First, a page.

Recently on Twitter a discussion was had about Gen X kids watching tv shows and movies that weren’t ‘kids stuff’. I will freely admit here I was watching R-rated movies in my single-digit years and no adults were freaking out about that to my face. I thought it was just watching cool grown-up stuff because back then I felt like the goal was to want to grow up and be an adult and do your own thing. I mean, we were already doing our own thing by coming home alone, roaming our neighborhoods with no adult supervision, and amusing ourselves in addition to taking care of ourselves, too. I think this is why those Gen X’ers who were able to work from home welcomed that last year because we’d been training for it a lot longer than most Olympic athletes ever trained for anything.

I think the biggest takeaway I have from my latchkey childhood is having an overactive imagination. I was teased and bullied horribly because I was fat, shy, and ugly as a kid (and still am as an adult). It took me a while to realize that most people don’t have overactive imaginations and create fanfic in their heads so much. Back then, it was just what I did. Now I see it for what it really was: a tool for survival.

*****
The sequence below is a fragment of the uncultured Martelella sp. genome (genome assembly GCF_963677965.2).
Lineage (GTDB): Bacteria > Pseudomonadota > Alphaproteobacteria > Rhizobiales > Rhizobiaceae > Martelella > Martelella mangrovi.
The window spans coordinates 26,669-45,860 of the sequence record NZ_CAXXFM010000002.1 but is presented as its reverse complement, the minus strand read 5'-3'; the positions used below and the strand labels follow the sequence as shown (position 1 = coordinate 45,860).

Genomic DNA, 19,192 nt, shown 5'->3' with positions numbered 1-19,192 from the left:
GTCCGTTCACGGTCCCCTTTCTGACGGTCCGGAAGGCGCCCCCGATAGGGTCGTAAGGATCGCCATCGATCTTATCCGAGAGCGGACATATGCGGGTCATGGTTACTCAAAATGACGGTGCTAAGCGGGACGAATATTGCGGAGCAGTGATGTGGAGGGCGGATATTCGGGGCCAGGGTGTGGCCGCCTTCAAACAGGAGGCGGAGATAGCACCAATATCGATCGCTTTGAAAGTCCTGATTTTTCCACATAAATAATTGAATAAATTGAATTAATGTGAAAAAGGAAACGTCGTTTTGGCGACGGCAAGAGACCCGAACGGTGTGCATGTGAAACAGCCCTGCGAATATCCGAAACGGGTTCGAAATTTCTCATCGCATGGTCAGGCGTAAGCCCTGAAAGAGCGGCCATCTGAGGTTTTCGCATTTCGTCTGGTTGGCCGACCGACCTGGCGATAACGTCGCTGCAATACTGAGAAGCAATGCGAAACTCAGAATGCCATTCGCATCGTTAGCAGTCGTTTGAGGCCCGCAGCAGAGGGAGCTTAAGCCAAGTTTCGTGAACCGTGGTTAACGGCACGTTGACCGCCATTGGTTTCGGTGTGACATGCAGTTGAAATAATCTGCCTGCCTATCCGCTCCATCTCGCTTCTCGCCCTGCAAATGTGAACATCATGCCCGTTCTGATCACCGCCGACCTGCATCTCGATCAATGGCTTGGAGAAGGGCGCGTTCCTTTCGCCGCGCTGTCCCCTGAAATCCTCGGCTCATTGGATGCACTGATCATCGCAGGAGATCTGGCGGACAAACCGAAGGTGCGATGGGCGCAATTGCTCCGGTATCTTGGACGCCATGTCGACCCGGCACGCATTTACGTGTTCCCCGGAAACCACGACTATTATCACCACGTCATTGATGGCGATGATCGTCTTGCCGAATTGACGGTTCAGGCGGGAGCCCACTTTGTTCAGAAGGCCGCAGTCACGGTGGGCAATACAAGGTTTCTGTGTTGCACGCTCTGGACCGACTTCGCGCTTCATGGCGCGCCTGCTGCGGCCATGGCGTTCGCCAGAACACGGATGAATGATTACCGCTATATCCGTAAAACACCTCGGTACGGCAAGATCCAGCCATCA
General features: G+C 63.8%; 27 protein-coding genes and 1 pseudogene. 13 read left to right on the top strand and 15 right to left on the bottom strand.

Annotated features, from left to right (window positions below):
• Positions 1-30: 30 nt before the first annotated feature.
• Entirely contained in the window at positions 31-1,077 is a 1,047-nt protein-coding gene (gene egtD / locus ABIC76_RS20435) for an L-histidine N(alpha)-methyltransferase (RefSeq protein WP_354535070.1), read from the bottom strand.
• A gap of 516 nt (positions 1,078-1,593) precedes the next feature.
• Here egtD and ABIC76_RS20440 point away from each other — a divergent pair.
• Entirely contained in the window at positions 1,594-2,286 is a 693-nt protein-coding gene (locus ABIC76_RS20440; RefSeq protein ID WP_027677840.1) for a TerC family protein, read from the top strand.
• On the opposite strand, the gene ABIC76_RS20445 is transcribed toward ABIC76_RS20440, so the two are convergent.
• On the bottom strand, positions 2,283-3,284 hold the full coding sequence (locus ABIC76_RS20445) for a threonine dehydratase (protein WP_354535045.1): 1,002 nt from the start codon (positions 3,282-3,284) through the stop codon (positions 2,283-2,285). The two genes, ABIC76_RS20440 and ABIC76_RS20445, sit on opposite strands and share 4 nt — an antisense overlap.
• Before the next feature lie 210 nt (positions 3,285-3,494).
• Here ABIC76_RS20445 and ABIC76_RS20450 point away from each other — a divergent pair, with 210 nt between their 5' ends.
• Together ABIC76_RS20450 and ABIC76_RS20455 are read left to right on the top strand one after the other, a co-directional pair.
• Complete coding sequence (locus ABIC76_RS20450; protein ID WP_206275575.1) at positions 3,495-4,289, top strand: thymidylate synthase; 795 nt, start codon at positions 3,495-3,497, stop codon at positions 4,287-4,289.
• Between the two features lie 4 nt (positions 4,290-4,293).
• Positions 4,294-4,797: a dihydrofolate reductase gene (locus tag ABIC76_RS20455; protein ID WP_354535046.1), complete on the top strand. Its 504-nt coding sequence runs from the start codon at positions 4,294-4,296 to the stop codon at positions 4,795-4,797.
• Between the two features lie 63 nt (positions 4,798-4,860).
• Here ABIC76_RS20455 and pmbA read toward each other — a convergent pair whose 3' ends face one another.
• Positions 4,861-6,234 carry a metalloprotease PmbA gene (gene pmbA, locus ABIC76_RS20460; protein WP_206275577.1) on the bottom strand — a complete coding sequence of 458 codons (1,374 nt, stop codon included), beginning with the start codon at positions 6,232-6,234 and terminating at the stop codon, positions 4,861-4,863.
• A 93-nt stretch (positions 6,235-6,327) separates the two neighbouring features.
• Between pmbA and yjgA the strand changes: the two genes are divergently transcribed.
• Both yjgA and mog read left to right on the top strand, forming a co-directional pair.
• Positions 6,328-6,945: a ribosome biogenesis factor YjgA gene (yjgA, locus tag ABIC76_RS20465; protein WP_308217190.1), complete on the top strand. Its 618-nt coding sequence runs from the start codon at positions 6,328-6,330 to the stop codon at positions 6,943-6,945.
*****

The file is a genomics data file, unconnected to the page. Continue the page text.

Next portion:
Now it wasn’t all shit back then. We had MTV, cable television if you were lucky, good music on the radio, and a bike to ride. And most of all, cooler heads prevailed in the White House and the Kremlin so we didn’t get blown to Kingdom Come in a nuclear war (though we watched enough post-apocalyptic movies and stuff to know what to do if weren’t at Ground Zero and vaporized).

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One thought on “A Gen X Girl Who Grew Up (but who will never sell out) – A Latchkey Childhood

  1. I’m going to add something here, which I don’t know, from your perspective, whether it makes sense. I have tried not to generalize the things of life, except as societal problems as a whole, or social good things as a whole. Your life is your life and doesn’t put you in any box. After many jobs (I used to bounce from job to job, trying this and that.), I finally decided on teaching as a career, but wanting to think outside the box (Some of this came from working summer camps, teaching horseback riding to young people, and arts and crafts.). I remember one conversation with a young man who’d lost his father early in his life, his mother was separated from him due to drug use, and he was living with his grandmother who really cared but was tough. We had a few conversations as his grandmother and I talked some, and he was in my class over two years. I once said to him, look. I know you’ve got some tough things going on, which he then shared, but I already knew. I said, whatever your difficulties, they don’t define you. You don’t know what it’s like to stand in their shoes, and you may never know, but just be thankful, if you are willing, for having a great grandmother, friends, and a teacher who cares that you find what you want to do in life. But, when you can, talk with your mother, write letters, but keep going forward. I think that helped. He wants to be a chef.